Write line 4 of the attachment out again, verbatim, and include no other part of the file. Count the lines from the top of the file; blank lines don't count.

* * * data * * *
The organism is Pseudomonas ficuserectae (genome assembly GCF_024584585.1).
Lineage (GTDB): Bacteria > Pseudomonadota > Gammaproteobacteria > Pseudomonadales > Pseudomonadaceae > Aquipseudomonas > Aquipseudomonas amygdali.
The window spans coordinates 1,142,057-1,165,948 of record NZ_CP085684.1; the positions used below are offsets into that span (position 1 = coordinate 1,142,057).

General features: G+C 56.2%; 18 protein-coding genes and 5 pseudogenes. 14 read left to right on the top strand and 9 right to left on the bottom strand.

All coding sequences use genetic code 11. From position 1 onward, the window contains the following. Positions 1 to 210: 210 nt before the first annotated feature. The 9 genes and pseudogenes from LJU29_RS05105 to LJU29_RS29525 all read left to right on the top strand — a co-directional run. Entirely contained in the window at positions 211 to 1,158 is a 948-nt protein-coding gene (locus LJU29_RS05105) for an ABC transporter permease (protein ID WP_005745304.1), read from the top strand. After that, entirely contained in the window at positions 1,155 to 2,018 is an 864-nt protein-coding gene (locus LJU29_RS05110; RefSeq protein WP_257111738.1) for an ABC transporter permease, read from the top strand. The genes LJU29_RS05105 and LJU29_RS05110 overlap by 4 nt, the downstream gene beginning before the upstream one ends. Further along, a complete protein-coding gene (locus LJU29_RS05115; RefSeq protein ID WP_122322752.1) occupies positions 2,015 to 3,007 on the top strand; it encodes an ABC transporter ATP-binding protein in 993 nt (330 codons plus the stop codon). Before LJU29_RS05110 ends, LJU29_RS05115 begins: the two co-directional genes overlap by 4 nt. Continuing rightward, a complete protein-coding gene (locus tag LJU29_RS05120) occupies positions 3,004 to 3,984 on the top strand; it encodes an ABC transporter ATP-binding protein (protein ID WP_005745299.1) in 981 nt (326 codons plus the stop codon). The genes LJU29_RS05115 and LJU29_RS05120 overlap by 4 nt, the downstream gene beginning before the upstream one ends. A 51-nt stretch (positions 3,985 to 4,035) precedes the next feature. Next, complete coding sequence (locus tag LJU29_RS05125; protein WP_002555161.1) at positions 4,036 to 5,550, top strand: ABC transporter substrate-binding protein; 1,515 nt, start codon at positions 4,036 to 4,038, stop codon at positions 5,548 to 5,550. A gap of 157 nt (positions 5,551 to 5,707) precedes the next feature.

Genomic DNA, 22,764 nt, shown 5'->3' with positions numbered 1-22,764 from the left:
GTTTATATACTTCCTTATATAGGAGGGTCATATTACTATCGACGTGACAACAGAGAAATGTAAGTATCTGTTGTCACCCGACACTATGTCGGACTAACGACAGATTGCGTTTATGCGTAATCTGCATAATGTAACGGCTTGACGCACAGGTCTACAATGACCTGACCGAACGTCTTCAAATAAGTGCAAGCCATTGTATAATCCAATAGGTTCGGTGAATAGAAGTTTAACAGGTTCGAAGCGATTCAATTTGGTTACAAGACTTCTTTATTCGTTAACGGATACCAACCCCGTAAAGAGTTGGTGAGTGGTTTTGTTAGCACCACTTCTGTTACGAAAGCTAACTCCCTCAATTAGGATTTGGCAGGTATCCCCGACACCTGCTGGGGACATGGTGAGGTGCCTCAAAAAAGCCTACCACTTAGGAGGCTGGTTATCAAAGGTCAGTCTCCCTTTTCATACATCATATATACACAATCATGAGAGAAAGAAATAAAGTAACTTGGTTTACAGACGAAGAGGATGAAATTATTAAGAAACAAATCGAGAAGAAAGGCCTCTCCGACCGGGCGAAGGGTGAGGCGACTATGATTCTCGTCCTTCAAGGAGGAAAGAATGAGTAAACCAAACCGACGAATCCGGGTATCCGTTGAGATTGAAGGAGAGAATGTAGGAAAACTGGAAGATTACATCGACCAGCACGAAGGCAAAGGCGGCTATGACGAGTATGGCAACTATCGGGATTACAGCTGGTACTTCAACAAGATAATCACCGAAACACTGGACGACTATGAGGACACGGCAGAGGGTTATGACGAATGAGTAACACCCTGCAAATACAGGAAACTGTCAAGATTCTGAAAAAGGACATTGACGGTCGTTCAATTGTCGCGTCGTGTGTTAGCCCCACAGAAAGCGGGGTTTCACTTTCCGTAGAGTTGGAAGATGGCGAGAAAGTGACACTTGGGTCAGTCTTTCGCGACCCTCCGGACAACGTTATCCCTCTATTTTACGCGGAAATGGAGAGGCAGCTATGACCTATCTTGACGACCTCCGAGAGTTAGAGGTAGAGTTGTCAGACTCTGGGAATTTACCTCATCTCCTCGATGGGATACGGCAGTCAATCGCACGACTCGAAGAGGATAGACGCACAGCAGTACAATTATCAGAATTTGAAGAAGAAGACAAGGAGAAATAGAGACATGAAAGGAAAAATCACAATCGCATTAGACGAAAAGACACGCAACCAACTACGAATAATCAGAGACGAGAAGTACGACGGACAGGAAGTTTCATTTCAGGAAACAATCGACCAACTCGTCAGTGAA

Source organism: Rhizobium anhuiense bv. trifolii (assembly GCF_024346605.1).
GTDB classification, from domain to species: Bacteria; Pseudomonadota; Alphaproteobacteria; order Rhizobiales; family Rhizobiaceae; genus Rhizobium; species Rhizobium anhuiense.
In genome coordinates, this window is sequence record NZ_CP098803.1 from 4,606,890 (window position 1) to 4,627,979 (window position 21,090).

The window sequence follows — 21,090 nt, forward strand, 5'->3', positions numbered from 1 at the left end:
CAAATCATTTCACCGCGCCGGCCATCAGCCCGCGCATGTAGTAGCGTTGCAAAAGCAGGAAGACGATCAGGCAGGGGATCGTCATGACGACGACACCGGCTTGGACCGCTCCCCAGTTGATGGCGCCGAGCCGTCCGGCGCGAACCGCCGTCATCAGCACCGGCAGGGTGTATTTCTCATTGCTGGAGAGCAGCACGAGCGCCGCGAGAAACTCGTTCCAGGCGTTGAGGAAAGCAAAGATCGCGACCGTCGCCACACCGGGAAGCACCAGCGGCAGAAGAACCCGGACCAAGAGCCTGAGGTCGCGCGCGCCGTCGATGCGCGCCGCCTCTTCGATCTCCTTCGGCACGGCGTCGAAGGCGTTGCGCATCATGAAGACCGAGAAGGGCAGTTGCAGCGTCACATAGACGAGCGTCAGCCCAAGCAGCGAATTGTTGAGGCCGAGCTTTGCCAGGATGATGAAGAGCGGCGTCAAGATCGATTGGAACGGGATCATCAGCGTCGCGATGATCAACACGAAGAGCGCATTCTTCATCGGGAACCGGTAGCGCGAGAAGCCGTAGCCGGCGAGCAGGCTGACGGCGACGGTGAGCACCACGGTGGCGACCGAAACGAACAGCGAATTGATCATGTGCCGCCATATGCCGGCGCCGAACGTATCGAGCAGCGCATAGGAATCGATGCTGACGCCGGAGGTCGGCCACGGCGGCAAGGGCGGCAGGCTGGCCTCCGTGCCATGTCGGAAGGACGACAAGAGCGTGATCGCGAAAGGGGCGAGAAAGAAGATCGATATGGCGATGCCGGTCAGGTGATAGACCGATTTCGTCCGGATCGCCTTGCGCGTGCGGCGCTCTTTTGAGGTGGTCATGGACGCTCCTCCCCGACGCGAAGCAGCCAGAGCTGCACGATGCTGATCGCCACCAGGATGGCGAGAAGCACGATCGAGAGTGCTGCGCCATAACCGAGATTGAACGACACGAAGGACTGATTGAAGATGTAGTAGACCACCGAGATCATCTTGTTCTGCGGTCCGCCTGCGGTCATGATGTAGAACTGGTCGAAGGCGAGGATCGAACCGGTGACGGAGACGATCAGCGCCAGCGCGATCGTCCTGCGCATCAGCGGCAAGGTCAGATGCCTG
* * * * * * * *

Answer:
General features: G+C 56.2%; 18 protein-coding genes and 5 pseudogenes. 14 read left to right on the top strand and 9 right to left on the bottom strand.